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      Evaluation of Dry Eye after Implantable Collamer Lens Surgery

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          Abstract

          Objectives: To evaluate dry eye (DE) and associated meibomian gland dysfunction parameters after Implantable Collamer Lens (ICL) surgery. Methods: This is a prospective observational case series. Patients who underwent ICL implantation without previous ocular diseases or ophthalmic treatments were enrolled. Their Ocular Surface Disease Index (OSDI), noninvasive breakup time (NIBUT), meibography, slit-lamp examination of the lid margin, corneal fluorescein staining (CFS), and Schirmer test I were examined preoperatively and at 1 and 3 months postoperatively. Results: A total of 117 eyes of 60 patients were enrolled, and 107 eyes completed 3-month follow-up period. OSDI, lid marginal abnormality, and meibomian gland (MG) secretion, and meibum quality score were significantly higher at 1 month postoperatively and recovered partially at 3 months after surgeries, while NIBUT was significantly decreased all the time. Patients with previous DE symptoms (OSDI score ≥12) showed not only lower Schirmer and TBUT values but also higher CFS, lid margin score, MG loss, MG secretion, and meibum quality scores compared with those in the control group after operations. Low Schirmer, NIBUT values, and high meibum quality score were determined as risk factors for DE symptoms after ICL surgery. Conclusions: ICL implantation has a bad influence on the ocular surface and MG functions. The influence may be more obvious in patients with existing DE.

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          Most cited references22

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          The international workshop on meibomian gland dysfunction: report of the diagnosis subcommittee.

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            Grading of corneal and conjunctival staining in the context of other dry eye tests.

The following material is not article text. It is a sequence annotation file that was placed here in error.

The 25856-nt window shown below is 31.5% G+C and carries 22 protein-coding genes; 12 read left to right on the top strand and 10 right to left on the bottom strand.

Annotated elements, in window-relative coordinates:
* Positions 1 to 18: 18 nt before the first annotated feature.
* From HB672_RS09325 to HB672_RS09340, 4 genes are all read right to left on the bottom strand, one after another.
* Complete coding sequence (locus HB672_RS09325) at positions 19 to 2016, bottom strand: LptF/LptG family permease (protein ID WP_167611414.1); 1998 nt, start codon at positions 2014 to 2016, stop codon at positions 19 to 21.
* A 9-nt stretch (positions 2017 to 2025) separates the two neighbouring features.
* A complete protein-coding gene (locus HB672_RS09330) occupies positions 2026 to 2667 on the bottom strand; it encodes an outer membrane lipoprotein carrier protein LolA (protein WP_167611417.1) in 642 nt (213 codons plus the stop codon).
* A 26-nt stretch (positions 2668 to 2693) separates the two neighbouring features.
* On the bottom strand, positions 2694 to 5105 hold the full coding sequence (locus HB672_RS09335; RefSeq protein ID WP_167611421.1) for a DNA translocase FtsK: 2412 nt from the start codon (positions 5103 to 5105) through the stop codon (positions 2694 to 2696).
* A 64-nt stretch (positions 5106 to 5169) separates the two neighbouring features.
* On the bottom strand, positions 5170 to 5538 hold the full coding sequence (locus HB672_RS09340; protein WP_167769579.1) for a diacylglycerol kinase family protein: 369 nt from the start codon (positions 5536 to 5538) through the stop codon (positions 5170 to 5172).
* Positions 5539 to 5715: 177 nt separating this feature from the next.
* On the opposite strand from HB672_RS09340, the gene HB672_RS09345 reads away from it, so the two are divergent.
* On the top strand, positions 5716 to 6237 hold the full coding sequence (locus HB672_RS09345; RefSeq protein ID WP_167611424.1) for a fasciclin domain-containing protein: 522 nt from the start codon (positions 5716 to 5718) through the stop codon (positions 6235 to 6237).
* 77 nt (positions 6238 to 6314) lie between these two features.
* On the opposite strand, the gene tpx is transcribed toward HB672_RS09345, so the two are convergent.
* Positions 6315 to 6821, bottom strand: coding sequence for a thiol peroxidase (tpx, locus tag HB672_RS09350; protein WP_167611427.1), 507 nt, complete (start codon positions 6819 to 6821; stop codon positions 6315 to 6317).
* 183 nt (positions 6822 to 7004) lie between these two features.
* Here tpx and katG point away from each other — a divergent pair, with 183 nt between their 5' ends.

To describe the Oxford Scheme for grading ocular surface staining in dry eye and to discuss optimization of stain detection using various dyes and filters. Also, to propose a sequence of testing for dry eye diagnosis. The grading of corneal and conjunctival staining is described, using the Oxford Scheme, including biomicroscopy, optical filters, illumination conditions, and the characteristics of and instillation techniques used for, selected clinical dyes. A series of panels, labeled A-E, in order of increasing severity, reproducing the staining patterns encountered in dry eye, are used as a guide to grade the degree of staining seen in the patient. The amount of staining seen in each panel, represented by punctate dots, increases by 0.5 of the log of the number of dots between panels B to E. The use of the vital dyes fluorescein, lissamine green, and rose Bengal is described; fluorescein and lissamine green, used in conjunction with appropriate absorption filters, are recommended for use in clinical trials. The placement of staining in relation to the sequence of other diagnostic tests is discussed. The monitoring and assessment of corneal and conjunctival staining can be greatly enhanced by the use of a grading scale, controlled instillation of dyes, and standard evaluation techniques. This is of particular benefit in clinical trials, where ocular surface staining is commonly employed as an outcome measure
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              Noncontact infrared meibography to document age-related changes of the meibomian glands in a normal population.